Covid-19 main contributor to 2,490 excess deaths in Singapore between Jan 2020 and June
More than 1,000 people infected with Covid-19 in Singapore died of other illnesses within 90 days of becoming infected, contributing to the overall death toll directly and indirectly caused by the virus, according to a recent analysis of excess deaths during the pandemic.
In these individuals, Covid-19 aggravated existing illnesses that caused their deaths.
The 1,087 deaths accounted for about 40 per cent, or two-fifths, of the 2,490 excess deaths in Singapore's population between January 2020 and June this year.
The official death toll from Covid-19 is 1,403 as at the end of June.
Excess deaths refer to the difference between actual deaths from all causes since the pandemic began and expected deaths if there had not been Covid-19.
In a report released on Sunday, the Ministry of Health (MOH) also said that vaccinations played a part in the numbers.
Among the excess deaths in the first half of this year, 28 per cent were people who had not been not fully vaccinated, even though only about 5 per cent of the eligible population were not fully vaccinated by mid-March this year.
Other possible explanations for the excess deaths might have been Covid-19 infections that were undiagnosed, or the virus changing the healthcare behaviour of the population, for example, making them put off health screening or getting medication for chronic illnesses.
However, the most likely explanation is that underlying medical conditions were made worse by Covid-19 infections, said MOH. When recently infected persons were excluded from the period being analysed, there were no overall excess deaths.
This is a known phenomenon in an epidemic called mortality displacement, said MOH.
It said: "Although (Covid-19) directly resulted in a substantial proportion of total excess deaths, it would have also indirectly resulted in some other non-Covid-19 deaths by worsening underlying medical conditions after infection."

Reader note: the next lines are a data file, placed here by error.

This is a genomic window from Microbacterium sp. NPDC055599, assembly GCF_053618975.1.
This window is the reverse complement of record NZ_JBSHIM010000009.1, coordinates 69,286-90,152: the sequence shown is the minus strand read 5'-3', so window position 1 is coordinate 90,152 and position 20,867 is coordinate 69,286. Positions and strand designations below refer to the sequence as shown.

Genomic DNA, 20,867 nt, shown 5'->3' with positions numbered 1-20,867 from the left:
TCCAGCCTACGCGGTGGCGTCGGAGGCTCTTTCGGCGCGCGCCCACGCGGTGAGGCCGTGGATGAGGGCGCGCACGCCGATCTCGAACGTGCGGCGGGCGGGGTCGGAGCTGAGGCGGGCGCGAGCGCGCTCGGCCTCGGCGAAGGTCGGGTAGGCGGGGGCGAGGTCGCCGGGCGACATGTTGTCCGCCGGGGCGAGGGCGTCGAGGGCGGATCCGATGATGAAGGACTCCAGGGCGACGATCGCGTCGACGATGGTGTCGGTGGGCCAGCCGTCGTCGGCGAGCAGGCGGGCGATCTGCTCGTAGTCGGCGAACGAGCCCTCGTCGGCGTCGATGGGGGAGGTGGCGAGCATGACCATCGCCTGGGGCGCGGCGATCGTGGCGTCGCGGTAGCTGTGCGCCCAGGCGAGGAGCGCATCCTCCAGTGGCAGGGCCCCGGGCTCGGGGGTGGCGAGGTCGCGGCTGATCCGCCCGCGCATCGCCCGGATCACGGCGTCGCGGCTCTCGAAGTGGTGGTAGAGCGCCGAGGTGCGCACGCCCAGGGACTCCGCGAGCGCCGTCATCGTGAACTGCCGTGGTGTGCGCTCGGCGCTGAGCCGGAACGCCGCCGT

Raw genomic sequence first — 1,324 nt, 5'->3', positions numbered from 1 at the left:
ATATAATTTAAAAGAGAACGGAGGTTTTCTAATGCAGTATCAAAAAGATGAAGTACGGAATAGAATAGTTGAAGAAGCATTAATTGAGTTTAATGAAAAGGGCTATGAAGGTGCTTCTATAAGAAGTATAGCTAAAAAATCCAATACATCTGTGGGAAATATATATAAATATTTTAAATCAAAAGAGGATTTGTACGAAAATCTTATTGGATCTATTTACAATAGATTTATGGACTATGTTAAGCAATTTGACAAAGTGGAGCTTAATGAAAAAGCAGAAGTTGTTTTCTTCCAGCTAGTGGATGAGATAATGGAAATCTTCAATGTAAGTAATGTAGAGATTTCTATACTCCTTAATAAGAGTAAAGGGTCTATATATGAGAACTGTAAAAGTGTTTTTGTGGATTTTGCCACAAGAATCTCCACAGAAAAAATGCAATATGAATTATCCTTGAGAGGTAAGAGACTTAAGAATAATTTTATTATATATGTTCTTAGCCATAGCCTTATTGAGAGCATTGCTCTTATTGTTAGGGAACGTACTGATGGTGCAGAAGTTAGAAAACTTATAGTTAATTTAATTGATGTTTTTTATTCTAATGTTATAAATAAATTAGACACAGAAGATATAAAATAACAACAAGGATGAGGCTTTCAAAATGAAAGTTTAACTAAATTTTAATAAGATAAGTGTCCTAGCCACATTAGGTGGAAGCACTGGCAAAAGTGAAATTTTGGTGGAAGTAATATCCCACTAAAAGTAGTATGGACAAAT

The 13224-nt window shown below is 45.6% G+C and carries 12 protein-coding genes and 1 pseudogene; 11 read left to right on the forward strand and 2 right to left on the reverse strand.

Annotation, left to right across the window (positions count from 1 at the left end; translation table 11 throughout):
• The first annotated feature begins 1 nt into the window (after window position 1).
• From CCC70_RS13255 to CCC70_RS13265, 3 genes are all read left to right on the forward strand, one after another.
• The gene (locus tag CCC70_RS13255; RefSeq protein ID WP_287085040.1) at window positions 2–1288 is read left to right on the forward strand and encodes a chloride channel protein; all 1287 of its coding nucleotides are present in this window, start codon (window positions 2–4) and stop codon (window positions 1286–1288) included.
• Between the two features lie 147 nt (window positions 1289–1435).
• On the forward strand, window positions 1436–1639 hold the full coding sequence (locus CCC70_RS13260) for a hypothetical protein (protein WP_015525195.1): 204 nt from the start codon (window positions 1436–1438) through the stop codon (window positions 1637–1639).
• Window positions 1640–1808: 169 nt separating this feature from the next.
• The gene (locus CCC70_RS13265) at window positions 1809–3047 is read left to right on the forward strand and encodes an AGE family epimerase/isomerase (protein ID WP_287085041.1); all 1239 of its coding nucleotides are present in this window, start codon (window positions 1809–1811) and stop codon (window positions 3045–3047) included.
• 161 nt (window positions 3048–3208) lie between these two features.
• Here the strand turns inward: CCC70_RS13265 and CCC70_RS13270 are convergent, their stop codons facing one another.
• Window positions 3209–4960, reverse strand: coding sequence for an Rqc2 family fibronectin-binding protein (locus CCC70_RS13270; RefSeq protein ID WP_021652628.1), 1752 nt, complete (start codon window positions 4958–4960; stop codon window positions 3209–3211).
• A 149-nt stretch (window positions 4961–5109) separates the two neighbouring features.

In particular, Covid-19 increases the risk of developing medical conditions such as heart attacks and stroke, and may have contributed to deaths from these conditions in people who were infected.
MOH said there was an increase in death rates from ischaemic heart disease during the study period, though there was no clear evidence of increased deaths due to stroke.
On whether strained healthcare capacity may have led to excess deaths, MOH said that while many other countries experienced large Covid-19 waves that overwhelmed healthcare systems, Singapore was able to ensure that hospitals and intensive care units had enough capacity and maintained their quality of care.
Key indicators such as the rates of death within 30 days of developing a heart attack and stroke were similar from 2020 to 2021 to the rates in previous years.
The risk of readmissions to hospital within 30 days of discharge was also comparable to those of pre-pandemic years.
MOH said that the World Health Organisation (WHO) estimated the excess mortality for Singapore to be 26 per 100,000 for 2021, among the lowest of the countries that chose to live with Covid-19 in 2021.
Other countries that have low excess mortality include China, which WHO estimates has excess mortality of 2 per 100,000, and Japan with 8 per 100,000.
Neighbouring countries such as Malaysia had an excess mortality estimate of 69 per 100,000, while Indonesia had 243 per 100,000.
Compared with many other countries, both regionally and internationally, Singapore has been able to avoid a large number of deaths, noted MOH.
It attributed this to Singapore's overall pandemic response, and also the high Covid-19 vaccine and booster coverage.
"This has been possible only with the collective effort and hard work from all Singaporeans," said MOH.
"As we continue our journey towards achieving Covid-19 resiliency, we must remain vigilant, and continue to urge everyone to exercise personal protection and social responsibility."